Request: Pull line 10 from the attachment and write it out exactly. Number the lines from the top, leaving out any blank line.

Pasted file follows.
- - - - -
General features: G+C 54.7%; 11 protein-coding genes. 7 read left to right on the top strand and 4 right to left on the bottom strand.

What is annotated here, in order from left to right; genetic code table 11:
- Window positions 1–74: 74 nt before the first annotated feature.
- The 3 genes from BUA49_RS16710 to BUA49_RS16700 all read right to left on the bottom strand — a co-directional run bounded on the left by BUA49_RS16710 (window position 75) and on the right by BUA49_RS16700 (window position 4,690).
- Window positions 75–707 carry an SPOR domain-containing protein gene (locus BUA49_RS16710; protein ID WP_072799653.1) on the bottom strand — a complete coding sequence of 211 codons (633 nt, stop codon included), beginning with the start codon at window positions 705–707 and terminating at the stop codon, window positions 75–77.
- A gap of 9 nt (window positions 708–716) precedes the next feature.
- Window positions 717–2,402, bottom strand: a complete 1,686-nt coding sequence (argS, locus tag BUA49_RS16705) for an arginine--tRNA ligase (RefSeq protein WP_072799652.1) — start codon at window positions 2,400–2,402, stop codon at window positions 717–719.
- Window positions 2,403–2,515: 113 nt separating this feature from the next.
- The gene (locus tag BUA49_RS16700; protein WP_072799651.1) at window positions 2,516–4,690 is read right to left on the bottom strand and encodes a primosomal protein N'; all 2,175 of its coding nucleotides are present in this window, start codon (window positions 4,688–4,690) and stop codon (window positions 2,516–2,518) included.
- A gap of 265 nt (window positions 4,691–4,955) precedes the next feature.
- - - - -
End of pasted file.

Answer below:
- A gap of 265 nt (window positions 4,691–4,955) precedes the next feature.